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FDA allows Hillandale farms to sell eggs after recall

Rodents are considered a major source of salmonella contamination in egg farms, because they can leave infected feces in the feed which is then consumed by the hens.

Hillandale Farms of New Hampton, one of the Iowa egg producers tied to the salmonella contamination that sickened thousands this summer, is open for business starting Monday, after the company adopted adequate measures to improve conditions and clean up its facilities.

On Oct. 15, the company received a letter from the Food and Drug Administration (FDA) granting it permission to resume shipping shelled eggs to stores from three of its egg houses in West Union.

In the letter to Hillandale, the FDA noted, "(We) find your corrective actions to be adequate. We note your agreement to clean and disinfect houses one (1) and two (2) prior to repopulating and your commitment to comply with the requirements of the Egg Safety Rule."

Meanwhile, four others henhouses of the company have still to undergo four rounds of salmonella testing to ensure they are clean before they get clearance for selling to consumers.

In addition, two more of their buildings must be disinfected before housing new flocks. Hillandale has also promised to enhance its surveillance system and frequently test for salmonella contamination.

On Oct. 15, Hillandale received a letter from the FDA granting it permission to resume shipping shelled eggs to stores from three of its egg houses in West Union.

Wright County Egg not cleared to sell eggs
Wright County Egg, the other Iowa farm that was the central focus of the salmonella outbreak, has not been cleared to sell fresh eggs yet.

In mid August, the company had initiated a nationwide recall of shell eggs that went to grocery stores, distributors, and wholesalers in 22 states and Mexico.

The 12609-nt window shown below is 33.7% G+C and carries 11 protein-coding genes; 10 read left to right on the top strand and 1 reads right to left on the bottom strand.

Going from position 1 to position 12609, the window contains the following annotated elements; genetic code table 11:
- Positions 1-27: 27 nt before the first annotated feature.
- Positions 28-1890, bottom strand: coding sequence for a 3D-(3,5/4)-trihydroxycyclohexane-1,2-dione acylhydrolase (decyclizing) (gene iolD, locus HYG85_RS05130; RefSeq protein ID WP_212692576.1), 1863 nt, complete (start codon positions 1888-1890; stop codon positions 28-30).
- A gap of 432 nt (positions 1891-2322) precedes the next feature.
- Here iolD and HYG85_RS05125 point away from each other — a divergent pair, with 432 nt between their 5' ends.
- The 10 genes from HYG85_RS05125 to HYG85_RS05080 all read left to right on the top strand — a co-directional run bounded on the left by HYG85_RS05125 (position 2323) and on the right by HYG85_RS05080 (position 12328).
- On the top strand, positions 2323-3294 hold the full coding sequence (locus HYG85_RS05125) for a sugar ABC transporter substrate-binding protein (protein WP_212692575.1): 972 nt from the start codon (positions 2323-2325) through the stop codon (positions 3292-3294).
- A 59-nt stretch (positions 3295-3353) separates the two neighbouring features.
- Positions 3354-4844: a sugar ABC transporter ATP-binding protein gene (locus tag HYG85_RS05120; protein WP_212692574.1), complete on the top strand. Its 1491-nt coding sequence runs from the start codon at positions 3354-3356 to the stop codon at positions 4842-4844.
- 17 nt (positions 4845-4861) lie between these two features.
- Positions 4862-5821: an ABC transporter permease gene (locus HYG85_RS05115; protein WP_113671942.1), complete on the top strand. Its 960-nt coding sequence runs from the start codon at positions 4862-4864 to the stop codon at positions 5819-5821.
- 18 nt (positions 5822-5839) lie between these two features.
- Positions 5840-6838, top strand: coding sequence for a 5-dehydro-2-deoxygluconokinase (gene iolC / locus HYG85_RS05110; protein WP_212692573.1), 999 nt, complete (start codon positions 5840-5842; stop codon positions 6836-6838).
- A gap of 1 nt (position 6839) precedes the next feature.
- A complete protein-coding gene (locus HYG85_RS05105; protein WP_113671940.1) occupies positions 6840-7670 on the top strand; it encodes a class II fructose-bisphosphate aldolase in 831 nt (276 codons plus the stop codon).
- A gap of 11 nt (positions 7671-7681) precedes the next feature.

These entities then distributed the shell eggs further throughout the country under different brand names.

An investigation of the Wright County Egg after the recall in August by the health regulators found unsanitary conditions and multiple violations of federal egg-safety regulations throughout the farms.

Deplorable conditions with live mice were spotted in a number of henhouses.

Rodents are considered a major source of salmonella contamination in egg farms, because they can leave infected feces in the feed which is then consumed by the hens.

FDA sends warning letter to Jack DeCoster
In a letter, the FDA has urged Jack DeCoster, the owner of Wright County Egg, to take “prompt and aggressive action” to clean up their facilities and eliminate salmonella from the farms.

The agency would re-inspect the egg houses to ensure that the corrective measures have been undertaken.

The agency warned that the company would have to face severe consequences, such as seizure of products and shutting down of operations, if the problems are not rectified.

Wright County Egg spokeswoman Hinda Mitchell stated, “We responded swiftly and had expeditious completion of the issues that were raised. We continue to cooperate fully with FDA and will respond to this letter accordingly.”